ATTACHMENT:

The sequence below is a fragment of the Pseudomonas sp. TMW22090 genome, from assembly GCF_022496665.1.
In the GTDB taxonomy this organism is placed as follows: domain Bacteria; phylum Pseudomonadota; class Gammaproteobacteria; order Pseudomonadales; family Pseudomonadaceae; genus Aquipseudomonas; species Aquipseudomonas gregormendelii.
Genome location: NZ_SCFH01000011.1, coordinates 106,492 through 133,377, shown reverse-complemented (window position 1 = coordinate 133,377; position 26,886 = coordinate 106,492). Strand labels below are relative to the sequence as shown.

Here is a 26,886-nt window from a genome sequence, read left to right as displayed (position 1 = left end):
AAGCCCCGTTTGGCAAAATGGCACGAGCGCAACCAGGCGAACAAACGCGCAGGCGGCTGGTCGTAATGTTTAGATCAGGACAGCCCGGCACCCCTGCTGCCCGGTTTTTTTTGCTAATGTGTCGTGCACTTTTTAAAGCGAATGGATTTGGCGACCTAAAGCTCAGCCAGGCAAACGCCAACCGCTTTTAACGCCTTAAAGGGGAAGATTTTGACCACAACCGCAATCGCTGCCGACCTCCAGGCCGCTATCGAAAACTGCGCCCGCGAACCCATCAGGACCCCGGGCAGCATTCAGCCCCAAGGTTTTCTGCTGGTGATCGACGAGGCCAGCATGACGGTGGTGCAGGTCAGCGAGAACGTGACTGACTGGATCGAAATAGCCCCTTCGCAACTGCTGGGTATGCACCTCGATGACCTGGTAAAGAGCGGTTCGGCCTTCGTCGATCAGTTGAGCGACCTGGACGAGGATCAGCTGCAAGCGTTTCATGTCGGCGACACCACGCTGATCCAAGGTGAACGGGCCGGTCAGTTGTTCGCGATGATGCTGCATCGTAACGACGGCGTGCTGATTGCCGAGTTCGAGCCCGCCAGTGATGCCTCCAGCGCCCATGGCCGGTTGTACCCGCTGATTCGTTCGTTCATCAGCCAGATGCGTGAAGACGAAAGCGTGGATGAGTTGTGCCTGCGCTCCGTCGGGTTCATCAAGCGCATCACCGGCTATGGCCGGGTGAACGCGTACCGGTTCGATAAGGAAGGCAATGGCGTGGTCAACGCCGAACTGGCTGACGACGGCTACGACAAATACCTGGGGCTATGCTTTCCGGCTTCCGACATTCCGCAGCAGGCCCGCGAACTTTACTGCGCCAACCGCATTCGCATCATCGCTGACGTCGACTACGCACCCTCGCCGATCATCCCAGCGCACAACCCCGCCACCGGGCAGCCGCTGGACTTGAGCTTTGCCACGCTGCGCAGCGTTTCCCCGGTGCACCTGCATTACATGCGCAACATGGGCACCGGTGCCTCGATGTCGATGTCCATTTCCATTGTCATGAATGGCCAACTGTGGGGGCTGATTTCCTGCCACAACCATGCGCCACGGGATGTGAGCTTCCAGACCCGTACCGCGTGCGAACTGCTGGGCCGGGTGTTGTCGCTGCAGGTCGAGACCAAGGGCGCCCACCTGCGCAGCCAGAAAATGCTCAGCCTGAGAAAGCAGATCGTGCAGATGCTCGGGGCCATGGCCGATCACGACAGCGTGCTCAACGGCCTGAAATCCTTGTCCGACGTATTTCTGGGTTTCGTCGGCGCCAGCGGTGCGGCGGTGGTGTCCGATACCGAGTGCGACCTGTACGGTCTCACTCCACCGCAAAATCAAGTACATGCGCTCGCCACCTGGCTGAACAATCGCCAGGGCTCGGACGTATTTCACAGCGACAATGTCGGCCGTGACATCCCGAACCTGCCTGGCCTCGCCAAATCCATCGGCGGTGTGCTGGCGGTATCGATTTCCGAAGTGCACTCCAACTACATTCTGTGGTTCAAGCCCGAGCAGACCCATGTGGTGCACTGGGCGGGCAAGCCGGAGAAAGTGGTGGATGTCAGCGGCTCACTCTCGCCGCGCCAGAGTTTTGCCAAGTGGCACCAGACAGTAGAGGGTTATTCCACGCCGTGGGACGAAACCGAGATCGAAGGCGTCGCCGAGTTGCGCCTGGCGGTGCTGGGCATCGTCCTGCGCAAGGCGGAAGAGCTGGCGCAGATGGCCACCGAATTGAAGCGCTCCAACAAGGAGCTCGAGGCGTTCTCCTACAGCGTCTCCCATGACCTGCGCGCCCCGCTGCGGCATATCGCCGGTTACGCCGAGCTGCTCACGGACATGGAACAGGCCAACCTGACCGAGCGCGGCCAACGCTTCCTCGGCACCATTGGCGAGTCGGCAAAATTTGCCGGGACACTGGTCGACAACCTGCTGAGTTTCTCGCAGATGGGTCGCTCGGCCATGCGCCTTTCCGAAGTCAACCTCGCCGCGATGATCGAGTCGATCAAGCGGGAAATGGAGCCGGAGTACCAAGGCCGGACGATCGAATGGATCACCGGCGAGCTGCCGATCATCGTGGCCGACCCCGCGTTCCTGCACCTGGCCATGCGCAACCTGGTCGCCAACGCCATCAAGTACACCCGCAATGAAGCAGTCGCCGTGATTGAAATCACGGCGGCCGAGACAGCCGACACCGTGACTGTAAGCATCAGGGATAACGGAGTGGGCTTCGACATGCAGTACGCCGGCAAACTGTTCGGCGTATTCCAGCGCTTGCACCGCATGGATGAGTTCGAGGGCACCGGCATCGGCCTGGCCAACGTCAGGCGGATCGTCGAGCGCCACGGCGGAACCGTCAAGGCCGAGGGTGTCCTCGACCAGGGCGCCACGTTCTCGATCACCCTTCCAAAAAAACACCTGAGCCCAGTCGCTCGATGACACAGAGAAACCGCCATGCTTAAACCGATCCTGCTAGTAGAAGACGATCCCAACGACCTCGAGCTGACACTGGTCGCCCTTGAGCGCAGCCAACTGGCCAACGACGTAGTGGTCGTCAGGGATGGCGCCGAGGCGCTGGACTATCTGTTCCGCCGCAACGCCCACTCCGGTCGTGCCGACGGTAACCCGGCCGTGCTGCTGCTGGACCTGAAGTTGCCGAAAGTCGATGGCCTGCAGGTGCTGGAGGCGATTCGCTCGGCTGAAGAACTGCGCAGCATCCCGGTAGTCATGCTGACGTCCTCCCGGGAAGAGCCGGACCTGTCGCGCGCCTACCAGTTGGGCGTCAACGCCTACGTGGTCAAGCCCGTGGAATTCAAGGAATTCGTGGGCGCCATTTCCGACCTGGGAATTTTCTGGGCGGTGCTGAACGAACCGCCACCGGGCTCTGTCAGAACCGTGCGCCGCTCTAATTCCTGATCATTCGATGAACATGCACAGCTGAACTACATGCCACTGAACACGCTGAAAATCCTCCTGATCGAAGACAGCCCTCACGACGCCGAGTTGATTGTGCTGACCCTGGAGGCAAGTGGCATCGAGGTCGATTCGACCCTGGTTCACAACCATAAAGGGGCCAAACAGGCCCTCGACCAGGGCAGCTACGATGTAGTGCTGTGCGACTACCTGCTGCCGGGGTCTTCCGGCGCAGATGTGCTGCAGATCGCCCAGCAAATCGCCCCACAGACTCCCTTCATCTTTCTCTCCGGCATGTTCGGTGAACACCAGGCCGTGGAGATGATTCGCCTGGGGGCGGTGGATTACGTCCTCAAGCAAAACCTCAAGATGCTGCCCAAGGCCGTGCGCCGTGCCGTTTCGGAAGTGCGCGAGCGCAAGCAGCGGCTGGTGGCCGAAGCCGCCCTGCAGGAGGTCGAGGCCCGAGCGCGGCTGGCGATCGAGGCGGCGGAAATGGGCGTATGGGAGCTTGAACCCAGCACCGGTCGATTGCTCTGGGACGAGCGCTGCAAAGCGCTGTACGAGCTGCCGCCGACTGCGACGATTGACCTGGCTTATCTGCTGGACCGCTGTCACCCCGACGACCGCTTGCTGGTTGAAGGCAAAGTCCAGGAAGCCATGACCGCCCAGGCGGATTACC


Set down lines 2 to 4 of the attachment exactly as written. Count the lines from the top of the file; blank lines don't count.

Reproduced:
In the GTDB taxonomy this organism is placed as follows: domain Bacteria; phylum Pseudomonadota; class Gammaproteobacteria; order Pseudomonadales; family Pseudomonadaceae; genus Aquipseudomonas; species Aquipseudomonas gregormendelii.
Genome location: NZ_SCFH01000011.1, coordinates 106,492 through 133,377, shown reverse-complemented (window position 1 = coordinate 133,377; position 26,886 = coordinate 106,492). Strand labels below are relative to the sequence as shown.

Here is a 26,886-nt window from a genome sequence, read left to right as displayed (position 1 = left end):